Utah Stories from the Beehive Archive

Telephone Transforms the Uinta Basin


Dublin Core


Telephone Transforms the Uinta Basin


You call, you text, you surf the net. You spend countless hours on your phone. Learn how the telephone transformed Utah’s remote Uinta Basin.

When the telephone reached Utah’s remote Uinta Basin at the turn of the twentieth century, it completely transformed the way residents communicated and unlocked new job opportunities.

Telephone operators were vital to making the new phone system work.  Phone lines linked to a central switchboard required an operator to connect one caller to another.   The first telephone operators were boys, who often lacked the temperament needed to soothe customers irritated by the crackling noise on the primitive system.  So telephone companies recruited well-spoken women instead.   As the human face of the telephone company, an operator was the “disembodied but reassuring voice of a new technology that was changing the world…with dizzying speed.”  Switchboards ran 24-hours-a-day and were defacto community hubs.  In addition to connecting calls, rural operators provided the time and weather, the latest game score, or even a wake-up call.  In Vernal, the operator was the fire alarm system, taking emergency calls and coordinating with the fire department.  Essie Neal ran the Uintah Telephone Office out of her Vernal home.  She trained and managed a team of operators, juggling her job and home-life in close quarters.  It wasn’t until 1962 that rotary-dial phones – which did not rely on an operator – finally came to Vernal.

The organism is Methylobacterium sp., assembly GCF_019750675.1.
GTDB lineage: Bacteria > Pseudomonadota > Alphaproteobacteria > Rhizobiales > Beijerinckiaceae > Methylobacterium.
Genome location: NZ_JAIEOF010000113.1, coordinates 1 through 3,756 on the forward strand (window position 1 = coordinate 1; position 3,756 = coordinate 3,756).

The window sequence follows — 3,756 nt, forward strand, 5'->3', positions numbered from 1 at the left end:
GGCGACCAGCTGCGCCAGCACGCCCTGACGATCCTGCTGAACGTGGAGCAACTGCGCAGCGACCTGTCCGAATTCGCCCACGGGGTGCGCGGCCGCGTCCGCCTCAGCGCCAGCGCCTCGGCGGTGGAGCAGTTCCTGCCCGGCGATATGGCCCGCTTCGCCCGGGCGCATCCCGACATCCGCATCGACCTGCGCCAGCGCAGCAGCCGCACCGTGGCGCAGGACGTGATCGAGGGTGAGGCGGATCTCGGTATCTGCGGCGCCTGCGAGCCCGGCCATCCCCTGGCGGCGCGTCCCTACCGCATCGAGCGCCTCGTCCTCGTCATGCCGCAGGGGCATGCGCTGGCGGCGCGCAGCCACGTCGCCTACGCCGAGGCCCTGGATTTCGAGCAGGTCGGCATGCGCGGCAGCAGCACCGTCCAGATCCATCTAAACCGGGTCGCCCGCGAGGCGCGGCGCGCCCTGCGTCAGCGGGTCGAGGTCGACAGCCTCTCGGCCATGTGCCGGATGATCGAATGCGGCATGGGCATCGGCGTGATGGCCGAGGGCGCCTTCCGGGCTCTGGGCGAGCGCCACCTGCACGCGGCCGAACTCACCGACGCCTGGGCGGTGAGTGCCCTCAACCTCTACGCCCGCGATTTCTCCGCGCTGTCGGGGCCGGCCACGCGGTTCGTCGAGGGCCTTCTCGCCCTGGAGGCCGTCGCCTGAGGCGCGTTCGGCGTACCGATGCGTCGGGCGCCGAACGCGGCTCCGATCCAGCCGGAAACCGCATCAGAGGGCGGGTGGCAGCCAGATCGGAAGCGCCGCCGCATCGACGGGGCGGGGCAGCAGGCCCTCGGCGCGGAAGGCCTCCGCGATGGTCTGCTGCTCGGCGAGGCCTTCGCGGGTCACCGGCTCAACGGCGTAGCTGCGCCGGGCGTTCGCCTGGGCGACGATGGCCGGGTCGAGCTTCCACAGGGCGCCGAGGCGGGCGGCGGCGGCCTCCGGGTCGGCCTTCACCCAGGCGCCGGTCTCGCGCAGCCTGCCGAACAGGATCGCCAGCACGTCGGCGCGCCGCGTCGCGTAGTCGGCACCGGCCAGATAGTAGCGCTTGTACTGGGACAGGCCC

This didn’t eliminate the need for operators, however.  Some businesses – like medical doctors – required a 24-hour answering service for their customers.  So entrepreneurs like Donna and Frank Judd opened their Vernal-based answering service in 1960.  They served 27 companies their first year, and by 1974 had eleven operators handling their 300 switchboard and 400 mobile radio accounts.  The work was exhausting.  Frank said that his wife “goes on shift at 6:00am after being up about six times… assisting the night operator, and then works until 10:00pm.”  For her part, Donna quipped one October, “The last time I was out of the house was in March.”

Telephones keep advancing. Our use of them evolves.  But the women who originally made the phone lines work will not be forgotten.


LeeAnn Denzer for the Uintah County Heritage Museum © 2017


Image: Donna Judd (right in white blouse) and her employees at Judd’s Answering Service, Vernal, Utah, circa 1974. Telephone operators were trained in switchboard technique and deportment. Considered educated and well spoken, the female switchboard operator emerged as an important, even iconic, figure in American culture during the first few decades of the twentieth century. Image Courtesy of Uintah County Regional History Center.

See LeeAnn Denzer, “Basin Telecommunication: Hello, Are You There? Connecting through Telecommunication,” Outlaw Trail Journal, Vernal, UT: Uintah County Regional History Center, Winter 2016; and Uintah County Heritage Museum, exhibition file for “Hello, Are You There? Connecting through Telecommunication,” curated by LeeAnn Denzer, 2016.


The Beehive Archive is a production of Utah Humanities. Find sources and the whole collection of past episodes at www.utahhumanities.org